Infección.

Wuchereriasis. La mayoría de pacientes infectados permanecen asintomáticos. Manifestaciones agudas: linfangitis aguda, funiculitis, orquiepididimitis, eosinofilia pulmonar tropical.

Manifestaciones crónicas: filariasis linfática (linfedema, hidrocele crónico, ulceración e infecciones secundarias, afección renal con quiluria, hematuria, proteinuria y eventual déficit nutricional incluyendo anemia e hiponatremia). Eosinofilia pulmonar tropical.

Diagnóstico.

  • Examen de sangre en fresco o en muestras concentradas o filtradas. Las microfilarias pueden observarse en el sedimento de orina centrifugada. Tinciones de Giemsa o hematoxilina-eosina para el diagnóstico de especie. Es conveniente realizar la extracción sanguínea por la noche, cuando el número de filarias circulantes es mayor.
  • Serología.
  • Técnicas de Biología Molecular (PCR).
  • Ecografía para detectar la presencia de gusanos adultos.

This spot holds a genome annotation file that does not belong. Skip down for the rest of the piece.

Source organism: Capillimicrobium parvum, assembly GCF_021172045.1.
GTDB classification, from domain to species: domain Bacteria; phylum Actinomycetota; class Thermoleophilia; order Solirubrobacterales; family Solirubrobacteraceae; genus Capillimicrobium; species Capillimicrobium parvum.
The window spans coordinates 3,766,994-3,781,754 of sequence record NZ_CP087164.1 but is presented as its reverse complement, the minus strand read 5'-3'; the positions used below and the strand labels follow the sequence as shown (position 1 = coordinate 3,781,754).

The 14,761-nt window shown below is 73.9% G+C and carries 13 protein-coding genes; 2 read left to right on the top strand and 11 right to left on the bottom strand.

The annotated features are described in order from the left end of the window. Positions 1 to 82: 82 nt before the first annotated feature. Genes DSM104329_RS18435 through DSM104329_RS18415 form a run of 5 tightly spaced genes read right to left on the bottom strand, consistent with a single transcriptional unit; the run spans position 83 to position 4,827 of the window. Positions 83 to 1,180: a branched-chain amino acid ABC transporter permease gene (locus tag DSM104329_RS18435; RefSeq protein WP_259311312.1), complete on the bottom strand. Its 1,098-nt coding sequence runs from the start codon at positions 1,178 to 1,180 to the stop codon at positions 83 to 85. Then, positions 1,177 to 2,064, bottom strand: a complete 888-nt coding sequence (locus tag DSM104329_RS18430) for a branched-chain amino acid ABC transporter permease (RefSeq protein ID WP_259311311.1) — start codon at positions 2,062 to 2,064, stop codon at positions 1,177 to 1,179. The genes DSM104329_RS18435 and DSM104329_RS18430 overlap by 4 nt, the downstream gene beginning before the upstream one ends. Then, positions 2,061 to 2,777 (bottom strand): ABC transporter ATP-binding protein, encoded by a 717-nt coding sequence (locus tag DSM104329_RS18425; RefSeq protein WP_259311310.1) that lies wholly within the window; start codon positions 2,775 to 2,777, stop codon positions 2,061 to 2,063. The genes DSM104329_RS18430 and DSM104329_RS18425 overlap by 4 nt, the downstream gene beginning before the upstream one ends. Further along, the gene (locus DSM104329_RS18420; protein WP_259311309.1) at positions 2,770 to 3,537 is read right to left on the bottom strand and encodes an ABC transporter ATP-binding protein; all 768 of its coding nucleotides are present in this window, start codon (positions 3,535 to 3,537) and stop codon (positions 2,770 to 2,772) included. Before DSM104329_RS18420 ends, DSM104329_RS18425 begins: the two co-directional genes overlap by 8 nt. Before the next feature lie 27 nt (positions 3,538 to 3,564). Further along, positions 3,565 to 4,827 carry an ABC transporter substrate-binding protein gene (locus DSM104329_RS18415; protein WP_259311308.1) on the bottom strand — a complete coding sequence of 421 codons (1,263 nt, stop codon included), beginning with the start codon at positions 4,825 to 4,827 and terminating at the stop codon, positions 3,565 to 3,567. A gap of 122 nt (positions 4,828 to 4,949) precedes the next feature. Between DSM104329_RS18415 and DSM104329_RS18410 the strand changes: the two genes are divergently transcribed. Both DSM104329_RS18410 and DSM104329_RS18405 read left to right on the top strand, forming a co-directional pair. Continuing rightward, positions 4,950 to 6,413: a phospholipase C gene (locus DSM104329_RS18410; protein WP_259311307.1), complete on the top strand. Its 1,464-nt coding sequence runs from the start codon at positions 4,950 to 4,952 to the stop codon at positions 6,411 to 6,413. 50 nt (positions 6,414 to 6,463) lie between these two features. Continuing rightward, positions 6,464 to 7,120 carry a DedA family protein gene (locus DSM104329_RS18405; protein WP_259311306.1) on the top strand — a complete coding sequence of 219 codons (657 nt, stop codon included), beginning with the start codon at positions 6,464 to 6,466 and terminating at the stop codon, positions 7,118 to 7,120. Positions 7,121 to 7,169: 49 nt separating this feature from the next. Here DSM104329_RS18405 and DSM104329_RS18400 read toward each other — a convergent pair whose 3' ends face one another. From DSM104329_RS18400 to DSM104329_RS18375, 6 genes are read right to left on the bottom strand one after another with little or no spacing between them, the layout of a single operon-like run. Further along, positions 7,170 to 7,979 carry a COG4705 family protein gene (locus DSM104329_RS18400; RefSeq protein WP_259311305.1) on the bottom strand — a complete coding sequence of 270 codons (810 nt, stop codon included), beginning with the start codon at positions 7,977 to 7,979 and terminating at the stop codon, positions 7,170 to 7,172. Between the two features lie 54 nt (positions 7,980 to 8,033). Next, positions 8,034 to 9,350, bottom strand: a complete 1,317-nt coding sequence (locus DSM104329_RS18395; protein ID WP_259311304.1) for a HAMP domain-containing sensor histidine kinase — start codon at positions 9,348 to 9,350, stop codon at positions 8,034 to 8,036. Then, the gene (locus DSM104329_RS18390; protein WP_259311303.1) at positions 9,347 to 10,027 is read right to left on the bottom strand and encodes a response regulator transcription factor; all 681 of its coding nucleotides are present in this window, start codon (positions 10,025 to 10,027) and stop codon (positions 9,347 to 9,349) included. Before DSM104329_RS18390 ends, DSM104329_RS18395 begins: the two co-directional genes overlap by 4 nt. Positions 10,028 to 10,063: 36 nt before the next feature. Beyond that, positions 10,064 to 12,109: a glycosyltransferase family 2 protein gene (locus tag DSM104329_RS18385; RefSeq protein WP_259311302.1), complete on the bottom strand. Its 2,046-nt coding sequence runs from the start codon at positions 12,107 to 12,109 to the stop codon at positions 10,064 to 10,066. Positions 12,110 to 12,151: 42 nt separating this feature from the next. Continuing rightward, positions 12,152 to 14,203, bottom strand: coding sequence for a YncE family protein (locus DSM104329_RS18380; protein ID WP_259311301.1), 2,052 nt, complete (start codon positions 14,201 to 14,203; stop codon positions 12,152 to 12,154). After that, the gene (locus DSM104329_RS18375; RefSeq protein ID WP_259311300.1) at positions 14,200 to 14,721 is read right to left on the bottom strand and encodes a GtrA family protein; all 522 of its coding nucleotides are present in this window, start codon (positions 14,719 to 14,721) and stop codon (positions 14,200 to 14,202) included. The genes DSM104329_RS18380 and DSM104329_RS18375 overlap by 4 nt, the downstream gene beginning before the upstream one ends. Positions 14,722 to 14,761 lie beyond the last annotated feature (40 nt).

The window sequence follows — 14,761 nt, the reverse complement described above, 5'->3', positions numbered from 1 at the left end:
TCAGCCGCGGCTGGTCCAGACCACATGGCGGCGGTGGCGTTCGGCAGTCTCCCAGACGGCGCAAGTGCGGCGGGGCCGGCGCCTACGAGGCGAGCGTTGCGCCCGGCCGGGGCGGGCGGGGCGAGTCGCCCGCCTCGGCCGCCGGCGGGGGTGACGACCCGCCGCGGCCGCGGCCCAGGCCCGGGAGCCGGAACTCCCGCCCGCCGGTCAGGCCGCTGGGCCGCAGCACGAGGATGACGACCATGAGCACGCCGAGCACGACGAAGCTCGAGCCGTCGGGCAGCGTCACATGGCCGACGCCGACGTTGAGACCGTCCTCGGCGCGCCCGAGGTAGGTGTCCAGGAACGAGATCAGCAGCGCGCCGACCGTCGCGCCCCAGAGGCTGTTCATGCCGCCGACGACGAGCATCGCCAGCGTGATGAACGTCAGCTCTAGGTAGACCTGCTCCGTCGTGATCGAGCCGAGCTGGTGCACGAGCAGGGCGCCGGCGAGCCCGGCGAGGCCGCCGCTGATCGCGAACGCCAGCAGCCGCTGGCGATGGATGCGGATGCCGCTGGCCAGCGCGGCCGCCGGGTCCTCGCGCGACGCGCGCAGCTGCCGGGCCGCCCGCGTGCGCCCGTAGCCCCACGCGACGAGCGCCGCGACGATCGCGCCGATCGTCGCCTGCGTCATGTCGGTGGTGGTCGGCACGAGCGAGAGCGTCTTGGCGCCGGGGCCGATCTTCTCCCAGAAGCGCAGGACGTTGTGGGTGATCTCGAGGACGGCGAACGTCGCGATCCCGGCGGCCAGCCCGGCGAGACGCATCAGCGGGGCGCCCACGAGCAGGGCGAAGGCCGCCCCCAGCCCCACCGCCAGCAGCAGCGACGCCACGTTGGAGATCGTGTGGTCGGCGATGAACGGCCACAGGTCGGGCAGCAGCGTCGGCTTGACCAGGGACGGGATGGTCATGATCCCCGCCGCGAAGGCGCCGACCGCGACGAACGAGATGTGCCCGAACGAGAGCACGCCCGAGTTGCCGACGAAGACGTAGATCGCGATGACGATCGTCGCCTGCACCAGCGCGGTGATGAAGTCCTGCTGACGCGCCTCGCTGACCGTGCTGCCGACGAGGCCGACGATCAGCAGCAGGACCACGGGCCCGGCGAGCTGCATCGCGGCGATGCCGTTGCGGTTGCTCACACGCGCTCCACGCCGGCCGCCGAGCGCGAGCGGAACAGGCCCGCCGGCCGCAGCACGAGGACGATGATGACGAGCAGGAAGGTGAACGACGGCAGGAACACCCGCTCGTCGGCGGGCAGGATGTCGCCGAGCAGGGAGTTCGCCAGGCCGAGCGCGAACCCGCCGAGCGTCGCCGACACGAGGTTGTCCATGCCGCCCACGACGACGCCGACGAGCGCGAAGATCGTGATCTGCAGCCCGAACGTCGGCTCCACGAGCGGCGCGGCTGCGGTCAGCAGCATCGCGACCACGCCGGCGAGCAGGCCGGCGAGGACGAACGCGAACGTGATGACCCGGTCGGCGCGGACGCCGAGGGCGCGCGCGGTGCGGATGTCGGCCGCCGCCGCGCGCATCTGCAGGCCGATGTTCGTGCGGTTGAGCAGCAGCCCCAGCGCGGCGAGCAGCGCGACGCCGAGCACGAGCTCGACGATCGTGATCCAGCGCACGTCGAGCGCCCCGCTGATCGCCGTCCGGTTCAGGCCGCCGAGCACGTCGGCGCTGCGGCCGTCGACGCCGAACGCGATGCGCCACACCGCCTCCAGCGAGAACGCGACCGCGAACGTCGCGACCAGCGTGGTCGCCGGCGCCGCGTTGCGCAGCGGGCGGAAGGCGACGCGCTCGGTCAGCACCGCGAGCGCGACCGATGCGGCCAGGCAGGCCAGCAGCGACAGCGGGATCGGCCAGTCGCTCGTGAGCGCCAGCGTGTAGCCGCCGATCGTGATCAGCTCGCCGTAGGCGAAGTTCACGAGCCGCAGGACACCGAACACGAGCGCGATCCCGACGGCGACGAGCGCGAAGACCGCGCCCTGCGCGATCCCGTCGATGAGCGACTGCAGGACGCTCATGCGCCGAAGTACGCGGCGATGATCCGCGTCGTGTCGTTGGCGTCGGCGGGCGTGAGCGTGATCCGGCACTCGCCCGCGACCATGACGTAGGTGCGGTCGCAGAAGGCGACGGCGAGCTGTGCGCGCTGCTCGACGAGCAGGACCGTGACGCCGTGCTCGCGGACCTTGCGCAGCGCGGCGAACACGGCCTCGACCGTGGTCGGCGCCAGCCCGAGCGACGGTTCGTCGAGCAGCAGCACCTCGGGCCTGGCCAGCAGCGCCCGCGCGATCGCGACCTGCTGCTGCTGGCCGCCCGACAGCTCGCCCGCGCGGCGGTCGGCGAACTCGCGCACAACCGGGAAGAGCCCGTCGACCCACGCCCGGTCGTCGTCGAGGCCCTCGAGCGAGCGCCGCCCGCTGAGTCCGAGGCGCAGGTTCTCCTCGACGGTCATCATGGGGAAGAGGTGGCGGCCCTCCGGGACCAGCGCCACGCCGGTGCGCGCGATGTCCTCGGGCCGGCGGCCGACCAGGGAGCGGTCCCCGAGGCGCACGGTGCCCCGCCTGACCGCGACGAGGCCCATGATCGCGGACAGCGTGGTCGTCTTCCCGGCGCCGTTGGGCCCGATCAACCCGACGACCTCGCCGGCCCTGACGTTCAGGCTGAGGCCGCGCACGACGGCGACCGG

Tratamiento

Dietilcarbamacina 1.er día 50 mg, 2.o día, 50 mg/8 h, 3.er día, 100 mg/8 h, y días 4 a 14, 6 mg/kg/día. Otra opción es 6 mg/kg en dosis única. No se debe utilizar en áreas de oncocercosis por el riesgo de ceguera

Corticoides y/o antihistamínicos. En todos los casos puede asociarse doxiciclina (activa frente a Wolbachia, bacteria intracelular simbiótica con las filarias) 100-200 mg/día oral, 6-8 semanas (existe poca experiencia).

Alternativas: Ivermectina (microfilaricida) 200 μg/kg en dosis única con o sin albendazol (macrofilaricida) 400 mg oral en dosis única. Es conveniente comenzar el tratamiento al cabo de 2-3 días del brote agudo de linfangitis. Puede ser necesario repetir el tratamiento al cabo de 6 meses.